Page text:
EPA Kicks Off Nationwide 'Green Capitals' Initiative

EPA Kicks Off Nationwide 'Green Capitals' Initiative

The U.S. Environmental Protection Agency is offering comprehensive technical assistance to state capitals for the design and development of more sustainable neighborhoods -- ones that incorporate green building and infrastructure to foster social, economic and environmental benefits.

The program called Greening America's Capitals is a project of the Partnership for Sustainable Communities, a collaborative effort involving the EPA, the U.S. Department of Housing and Urban Development and the U.S. Department of Transportation. 

Under the program, design teams provided and funded by the EPA are to work with the cities to transform neighborhoods into models of sustainability.

The program is competitive and as many as four capitals will be selected to participate each year. The EPA announced the program last week and invited letters of interest to be submitted no later than July 9. The capitals chosen for the inaugural year will be announced in the fall.

The new program is the latest example of a growing effort to make communities more sustainable. 

In April, the U.S. Green Building Council launched the LEED rating system for Neighborhood Development (LEED-ND) as a national benchmark for community design. USGBC President, CEO and Founding Chair Rick Fedrizzi has described LEED-ND as the vision for "the next generation of green building thinking" and an opportunity to apply lessons learned from individual green buildings to entire neighborhoods.

The unveiling of the Greening America's Capitals program came on the heels of the annual U.S Conference of Mayors meeting.

In their 78th annual session, the mayors approved numerous resolutions on energy and the environment, including measures supporting policy and efforts to make communities -- and the buildings in them -- greener. In resolutions praised by the USGBC, the mayors:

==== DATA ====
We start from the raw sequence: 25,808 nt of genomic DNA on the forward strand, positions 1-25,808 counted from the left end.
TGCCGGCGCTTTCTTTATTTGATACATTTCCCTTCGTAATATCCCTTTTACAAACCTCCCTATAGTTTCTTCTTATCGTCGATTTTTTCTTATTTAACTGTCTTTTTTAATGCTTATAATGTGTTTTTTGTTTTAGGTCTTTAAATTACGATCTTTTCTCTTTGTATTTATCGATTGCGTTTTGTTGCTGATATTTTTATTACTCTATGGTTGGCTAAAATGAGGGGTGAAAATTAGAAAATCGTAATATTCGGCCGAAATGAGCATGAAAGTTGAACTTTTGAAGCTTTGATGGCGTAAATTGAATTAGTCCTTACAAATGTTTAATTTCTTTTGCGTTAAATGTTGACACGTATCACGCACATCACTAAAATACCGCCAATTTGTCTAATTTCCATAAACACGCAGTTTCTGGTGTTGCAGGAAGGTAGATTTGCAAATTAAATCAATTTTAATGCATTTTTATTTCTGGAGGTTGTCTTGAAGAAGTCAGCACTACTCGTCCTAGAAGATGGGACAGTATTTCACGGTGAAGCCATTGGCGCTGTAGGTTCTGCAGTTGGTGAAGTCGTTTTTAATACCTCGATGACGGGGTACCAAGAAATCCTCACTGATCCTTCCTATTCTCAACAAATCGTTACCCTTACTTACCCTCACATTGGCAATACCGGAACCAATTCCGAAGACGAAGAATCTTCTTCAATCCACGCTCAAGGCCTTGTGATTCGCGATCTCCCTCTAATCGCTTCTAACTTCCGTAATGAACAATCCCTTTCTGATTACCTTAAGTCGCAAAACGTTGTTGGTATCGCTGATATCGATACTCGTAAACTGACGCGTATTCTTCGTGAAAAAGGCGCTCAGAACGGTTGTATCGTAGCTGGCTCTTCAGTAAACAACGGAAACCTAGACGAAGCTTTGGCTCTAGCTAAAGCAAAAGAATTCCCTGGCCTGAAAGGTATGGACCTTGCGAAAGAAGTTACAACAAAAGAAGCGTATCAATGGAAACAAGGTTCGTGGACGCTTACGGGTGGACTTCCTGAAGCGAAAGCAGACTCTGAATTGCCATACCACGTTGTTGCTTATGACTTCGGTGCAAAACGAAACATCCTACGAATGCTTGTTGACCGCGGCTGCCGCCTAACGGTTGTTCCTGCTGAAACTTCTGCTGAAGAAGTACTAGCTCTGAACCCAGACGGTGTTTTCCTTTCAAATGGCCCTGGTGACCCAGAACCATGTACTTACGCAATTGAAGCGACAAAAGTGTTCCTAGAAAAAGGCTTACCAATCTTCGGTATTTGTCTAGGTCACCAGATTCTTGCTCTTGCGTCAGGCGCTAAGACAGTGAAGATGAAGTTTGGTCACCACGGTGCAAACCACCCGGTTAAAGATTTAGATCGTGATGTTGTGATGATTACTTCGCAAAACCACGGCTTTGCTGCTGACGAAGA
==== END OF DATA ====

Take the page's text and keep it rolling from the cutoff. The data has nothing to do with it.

• Signaled their support for sustainable development in cities by calling on Congress to adopt the Livable Communities Act, the Enhancing Livability for All Americans Act, or similar legislation. The group also said it backs full funding for the Sustainable Communities Partnership in the president's budget. In a separate measure, the mayors said they will continue working with the EPA, HUD and the DOT to advance the agencies' partnership and its principles. 

  • Called on local governments to adopt Green Building Codes and the International Green Construction Code

  • Recognized the benefits of energy financing districts in making commercial and residential energy efficiency retrofit possible. Called on state lawmakers to adopt legislation enabling the establishment of such districts and mechanisms that include Property Assessed Clean Energy (PACE) bonds and Benefit Assessed Clean Energy (BACE), Clean Energy Assessment Districts (CEAD), contractual assessments, sustainable energy financing and special tax districts.

  • Called for its members to partner with local school districts to implement green initiatives. 

  • Supported green affordable housing and financing by calling for Congress to adopt the Green Act, the Energy Efficiency in Housing Act or similar legislation to modernize the U.S. housing market through energy efficient  and location efficient mortgages.

The full text of all the resolutions is available at www.usmayors.org/resolutions/78th_Conference/adoptedresolutionsfull.pdf

Image of Boston buildings CC licensed by Flickr user David Paul Ohmer.